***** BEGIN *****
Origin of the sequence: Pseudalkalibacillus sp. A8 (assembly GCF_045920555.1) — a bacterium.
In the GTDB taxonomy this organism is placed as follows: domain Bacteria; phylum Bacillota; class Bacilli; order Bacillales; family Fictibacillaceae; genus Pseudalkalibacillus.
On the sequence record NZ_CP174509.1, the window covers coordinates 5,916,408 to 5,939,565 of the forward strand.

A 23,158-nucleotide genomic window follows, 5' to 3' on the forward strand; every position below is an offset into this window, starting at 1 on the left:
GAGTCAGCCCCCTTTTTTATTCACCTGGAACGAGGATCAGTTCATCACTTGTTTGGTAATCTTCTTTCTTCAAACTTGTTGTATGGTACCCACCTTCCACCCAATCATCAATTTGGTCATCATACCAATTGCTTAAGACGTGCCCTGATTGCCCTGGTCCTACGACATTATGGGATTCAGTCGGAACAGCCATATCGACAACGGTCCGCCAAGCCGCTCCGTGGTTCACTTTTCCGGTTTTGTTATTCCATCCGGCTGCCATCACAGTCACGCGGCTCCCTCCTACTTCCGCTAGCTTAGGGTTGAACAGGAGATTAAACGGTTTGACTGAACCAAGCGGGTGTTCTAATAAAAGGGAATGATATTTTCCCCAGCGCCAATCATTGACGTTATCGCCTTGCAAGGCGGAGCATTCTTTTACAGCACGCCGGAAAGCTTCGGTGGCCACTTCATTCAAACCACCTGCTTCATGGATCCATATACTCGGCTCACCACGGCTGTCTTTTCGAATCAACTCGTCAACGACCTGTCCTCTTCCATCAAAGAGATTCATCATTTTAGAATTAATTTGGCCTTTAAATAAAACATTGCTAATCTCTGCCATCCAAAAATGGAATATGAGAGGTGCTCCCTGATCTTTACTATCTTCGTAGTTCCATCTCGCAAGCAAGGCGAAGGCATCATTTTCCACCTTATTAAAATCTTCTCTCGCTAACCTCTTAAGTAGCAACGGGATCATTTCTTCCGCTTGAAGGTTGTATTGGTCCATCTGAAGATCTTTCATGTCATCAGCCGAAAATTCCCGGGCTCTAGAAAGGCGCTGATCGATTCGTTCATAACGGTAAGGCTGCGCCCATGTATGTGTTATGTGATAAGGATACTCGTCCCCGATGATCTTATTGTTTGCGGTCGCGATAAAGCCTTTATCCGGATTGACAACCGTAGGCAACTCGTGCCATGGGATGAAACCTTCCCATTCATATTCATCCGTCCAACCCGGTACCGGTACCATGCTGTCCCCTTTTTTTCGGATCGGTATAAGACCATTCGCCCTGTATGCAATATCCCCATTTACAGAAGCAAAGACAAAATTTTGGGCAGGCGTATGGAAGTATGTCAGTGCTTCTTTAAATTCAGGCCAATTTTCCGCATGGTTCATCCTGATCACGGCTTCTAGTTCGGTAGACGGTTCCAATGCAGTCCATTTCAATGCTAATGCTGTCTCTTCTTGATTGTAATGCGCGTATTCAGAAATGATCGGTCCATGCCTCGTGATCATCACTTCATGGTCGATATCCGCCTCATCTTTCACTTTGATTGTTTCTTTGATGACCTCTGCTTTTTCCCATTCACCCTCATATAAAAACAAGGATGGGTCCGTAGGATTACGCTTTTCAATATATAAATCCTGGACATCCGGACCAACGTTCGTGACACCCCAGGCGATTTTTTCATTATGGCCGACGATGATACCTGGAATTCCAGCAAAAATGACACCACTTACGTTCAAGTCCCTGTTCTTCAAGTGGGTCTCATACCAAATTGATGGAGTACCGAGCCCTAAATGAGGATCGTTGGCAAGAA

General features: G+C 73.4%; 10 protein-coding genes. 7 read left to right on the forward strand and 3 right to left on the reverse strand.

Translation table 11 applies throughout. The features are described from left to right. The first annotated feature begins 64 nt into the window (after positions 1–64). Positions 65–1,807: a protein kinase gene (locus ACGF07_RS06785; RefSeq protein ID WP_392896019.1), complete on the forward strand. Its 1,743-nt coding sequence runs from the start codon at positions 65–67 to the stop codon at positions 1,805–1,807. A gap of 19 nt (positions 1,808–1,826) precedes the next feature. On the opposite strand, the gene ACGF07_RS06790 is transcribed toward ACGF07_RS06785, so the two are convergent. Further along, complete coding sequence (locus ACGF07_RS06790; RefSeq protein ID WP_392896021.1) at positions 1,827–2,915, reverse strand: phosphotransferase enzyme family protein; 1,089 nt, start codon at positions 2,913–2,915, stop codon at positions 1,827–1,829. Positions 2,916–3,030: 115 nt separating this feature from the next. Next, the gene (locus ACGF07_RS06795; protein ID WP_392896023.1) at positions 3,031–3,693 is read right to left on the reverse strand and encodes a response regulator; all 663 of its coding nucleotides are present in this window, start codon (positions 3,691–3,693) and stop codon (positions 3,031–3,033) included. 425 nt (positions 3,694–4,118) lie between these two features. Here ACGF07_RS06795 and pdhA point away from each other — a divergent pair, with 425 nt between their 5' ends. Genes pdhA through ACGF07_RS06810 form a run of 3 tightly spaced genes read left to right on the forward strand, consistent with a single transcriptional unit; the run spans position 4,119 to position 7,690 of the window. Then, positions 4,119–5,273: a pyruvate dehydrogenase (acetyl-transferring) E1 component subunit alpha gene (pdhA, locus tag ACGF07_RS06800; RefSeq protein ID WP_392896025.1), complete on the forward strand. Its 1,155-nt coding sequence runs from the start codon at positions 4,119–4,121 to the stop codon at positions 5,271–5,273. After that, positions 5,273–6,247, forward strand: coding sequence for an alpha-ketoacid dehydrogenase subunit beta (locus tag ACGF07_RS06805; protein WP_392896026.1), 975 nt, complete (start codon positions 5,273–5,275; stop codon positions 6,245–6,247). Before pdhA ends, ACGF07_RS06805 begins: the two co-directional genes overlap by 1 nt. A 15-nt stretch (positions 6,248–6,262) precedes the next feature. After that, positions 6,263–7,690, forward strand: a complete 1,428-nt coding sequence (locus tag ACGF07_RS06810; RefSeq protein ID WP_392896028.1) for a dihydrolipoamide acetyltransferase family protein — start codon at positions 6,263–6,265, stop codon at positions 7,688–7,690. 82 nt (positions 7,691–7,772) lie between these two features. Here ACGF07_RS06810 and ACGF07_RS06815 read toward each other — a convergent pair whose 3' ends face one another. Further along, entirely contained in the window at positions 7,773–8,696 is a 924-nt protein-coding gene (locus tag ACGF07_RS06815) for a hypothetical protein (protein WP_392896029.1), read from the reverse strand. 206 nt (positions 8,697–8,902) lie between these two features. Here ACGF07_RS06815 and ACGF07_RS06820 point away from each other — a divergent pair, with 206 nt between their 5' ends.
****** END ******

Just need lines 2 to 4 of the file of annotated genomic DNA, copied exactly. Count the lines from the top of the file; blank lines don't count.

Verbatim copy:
In the GTDB taxonomy this organism is placed as follows: domain Bacteria; phylum Bacillota; class Bacilli; order Bacillales; family Fictibacillaceae; genus Pseudalkalibacillus.
On the sequence record NZ_CP174509.1, the window covers coordinates 5,916,408 to 5,939,565 of the forward strand.

A 23,158-nucleotide genomic window follows, 5' to 3' on the forward strand; every position below is an offset into this window, starting at 1 on the left: